The use of Information and Communication Technologies (ICTs) has grown relatively rapidly in most urban areas in Africa. Five years ago, only a handful of countries had local Internet access, now it is available in every capital city. In the same period more mobile cell phones were deployed on the continent than the number of fixed lines laid in the last century. Hundreds of new local and community radio stations have been licensed, and satellite TV is now also widely available.
However, the digital divide is still at its most extreme in Africa, WHERE the use of ICTs is still at a very early stage of development compared to other regions of the world. Of the approximately 816 million people in Africa in 2001, it is estimated that only:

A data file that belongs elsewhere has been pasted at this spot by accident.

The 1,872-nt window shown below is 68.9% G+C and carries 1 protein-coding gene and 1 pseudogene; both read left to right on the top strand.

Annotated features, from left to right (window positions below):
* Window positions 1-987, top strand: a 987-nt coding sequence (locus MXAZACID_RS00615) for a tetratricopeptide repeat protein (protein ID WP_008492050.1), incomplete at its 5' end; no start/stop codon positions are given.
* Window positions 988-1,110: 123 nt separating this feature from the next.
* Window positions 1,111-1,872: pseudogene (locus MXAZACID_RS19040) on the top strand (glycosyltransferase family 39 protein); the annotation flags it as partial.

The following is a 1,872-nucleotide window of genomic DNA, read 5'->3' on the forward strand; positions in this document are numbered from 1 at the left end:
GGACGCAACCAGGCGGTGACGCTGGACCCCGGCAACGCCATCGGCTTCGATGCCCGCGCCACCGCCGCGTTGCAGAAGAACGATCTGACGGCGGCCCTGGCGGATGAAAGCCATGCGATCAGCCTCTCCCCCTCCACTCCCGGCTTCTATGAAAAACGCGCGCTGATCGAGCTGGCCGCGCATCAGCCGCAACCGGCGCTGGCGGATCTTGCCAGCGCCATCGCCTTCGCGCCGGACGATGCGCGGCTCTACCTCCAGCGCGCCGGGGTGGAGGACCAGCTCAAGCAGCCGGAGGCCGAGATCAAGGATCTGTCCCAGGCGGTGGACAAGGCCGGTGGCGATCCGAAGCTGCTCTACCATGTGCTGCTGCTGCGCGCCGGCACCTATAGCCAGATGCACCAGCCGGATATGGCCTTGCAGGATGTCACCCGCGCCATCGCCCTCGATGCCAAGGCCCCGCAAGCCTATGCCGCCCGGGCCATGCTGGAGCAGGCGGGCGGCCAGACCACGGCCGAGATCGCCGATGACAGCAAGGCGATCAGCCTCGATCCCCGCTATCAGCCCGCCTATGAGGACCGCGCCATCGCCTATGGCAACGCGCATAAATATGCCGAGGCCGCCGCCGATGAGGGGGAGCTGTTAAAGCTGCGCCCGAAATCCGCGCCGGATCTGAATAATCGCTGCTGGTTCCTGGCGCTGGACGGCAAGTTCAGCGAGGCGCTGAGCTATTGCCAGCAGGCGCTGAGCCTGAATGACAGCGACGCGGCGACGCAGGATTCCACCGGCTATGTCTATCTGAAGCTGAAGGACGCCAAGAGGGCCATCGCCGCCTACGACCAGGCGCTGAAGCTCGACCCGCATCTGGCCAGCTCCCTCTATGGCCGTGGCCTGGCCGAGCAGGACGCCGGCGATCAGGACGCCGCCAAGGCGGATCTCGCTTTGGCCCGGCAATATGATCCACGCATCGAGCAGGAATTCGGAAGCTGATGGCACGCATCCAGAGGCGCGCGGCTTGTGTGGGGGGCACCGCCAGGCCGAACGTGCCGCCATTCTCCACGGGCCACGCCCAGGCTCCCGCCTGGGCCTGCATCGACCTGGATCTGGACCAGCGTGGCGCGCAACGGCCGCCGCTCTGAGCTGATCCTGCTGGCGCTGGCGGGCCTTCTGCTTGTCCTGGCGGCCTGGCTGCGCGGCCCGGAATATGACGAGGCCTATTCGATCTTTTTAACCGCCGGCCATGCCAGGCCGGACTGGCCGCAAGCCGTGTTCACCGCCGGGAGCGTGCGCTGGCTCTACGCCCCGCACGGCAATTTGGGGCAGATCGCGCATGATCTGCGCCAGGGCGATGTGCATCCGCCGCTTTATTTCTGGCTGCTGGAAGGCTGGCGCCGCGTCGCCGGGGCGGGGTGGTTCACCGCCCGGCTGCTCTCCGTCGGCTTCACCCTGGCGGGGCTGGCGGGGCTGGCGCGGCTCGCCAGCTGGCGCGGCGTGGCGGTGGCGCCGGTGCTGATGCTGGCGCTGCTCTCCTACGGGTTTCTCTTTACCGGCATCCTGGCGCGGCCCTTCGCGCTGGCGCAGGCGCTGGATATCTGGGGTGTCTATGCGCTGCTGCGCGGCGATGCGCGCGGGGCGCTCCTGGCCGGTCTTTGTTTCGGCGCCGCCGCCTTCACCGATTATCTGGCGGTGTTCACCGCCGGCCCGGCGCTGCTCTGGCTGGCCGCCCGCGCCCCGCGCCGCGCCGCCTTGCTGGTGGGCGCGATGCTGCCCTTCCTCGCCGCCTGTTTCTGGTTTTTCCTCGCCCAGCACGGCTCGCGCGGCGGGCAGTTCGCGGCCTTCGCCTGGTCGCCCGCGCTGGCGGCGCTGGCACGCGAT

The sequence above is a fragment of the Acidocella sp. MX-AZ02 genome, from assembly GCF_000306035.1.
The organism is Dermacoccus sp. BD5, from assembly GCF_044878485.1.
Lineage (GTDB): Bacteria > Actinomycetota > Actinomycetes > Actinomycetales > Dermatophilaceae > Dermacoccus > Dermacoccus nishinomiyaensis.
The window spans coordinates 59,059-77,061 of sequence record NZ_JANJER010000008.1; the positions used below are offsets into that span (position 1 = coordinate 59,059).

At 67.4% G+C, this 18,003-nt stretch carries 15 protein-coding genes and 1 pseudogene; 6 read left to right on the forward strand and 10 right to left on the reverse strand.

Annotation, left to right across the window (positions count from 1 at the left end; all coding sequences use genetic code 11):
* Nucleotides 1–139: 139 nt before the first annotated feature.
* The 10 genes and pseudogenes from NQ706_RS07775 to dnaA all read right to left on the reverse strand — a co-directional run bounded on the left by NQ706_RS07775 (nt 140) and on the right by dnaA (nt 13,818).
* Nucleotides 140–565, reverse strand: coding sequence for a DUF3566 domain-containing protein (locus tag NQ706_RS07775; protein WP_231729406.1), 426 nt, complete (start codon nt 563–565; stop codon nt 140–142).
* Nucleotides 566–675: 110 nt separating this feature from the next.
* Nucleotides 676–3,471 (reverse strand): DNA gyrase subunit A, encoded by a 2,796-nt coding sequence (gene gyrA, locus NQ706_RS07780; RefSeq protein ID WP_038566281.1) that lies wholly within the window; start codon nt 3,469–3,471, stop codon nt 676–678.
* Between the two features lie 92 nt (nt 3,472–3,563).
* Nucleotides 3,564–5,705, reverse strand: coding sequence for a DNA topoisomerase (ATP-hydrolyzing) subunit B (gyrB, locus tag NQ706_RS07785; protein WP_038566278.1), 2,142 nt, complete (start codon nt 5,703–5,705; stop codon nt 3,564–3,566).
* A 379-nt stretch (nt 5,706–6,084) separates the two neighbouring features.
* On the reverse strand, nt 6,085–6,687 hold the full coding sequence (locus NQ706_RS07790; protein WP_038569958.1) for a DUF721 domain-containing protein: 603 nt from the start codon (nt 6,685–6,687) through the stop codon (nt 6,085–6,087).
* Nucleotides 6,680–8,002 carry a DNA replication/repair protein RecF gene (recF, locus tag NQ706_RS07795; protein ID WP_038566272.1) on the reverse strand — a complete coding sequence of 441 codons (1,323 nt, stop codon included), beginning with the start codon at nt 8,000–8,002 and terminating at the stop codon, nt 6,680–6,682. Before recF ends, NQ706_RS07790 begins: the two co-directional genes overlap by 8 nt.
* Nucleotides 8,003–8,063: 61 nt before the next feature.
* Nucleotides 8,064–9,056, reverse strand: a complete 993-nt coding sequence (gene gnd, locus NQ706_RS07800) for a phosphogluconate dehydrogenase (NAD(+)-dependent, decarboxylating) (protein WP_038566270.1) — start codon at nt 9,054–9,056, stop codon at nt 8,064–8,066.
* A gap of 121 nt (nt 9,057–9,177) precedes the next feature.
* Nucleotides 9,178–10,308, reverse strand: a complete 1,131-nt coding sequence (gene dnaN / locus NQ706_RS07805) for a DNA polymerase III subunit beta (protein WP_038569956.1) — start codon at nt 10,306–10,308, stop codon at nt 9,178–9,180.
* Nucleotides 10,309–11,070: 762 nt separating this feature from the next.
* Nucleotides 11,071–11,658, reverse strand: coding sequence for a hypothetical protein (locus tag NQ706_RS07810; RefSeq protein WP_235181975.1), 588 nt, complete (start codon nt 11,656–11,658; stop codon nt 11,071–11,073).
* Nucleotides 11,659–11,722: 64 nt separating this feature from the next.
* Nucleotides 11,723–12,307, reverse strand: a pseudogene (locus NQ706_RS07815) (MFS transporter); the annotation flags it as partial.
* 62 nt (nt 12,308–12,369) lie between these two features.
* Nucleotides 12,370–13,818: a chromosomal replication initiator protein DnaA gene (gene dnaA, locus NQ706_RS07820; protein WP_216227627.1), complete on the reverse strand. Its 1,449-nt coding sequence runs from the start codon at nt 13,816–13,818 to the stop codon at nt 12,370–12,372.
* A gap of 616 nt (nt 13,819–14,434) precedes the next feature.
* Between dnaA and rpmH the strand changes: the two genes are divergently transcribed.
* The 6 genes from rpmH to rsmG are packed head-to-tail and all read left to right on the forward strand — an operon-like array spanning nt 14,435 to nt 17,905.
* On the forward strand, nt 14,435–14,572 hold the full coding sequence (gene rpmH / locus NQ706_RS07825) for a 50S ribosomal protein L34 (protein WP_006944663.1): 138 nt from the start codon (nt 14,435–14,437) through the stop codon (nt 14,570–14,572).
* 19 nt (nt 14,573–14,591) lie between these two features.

The access to new technologies has widened the gap between the North and the South. Especially the Least Developed Countries (LDC), many of which are in Africa, are more and more marginalized. They often are excluded from the International decision process regarding ICT infrastructures, the access to information and the legal framework.
In Africa, volunteers are playing an important role in bridging the divide between those who do have access to information and those who do not.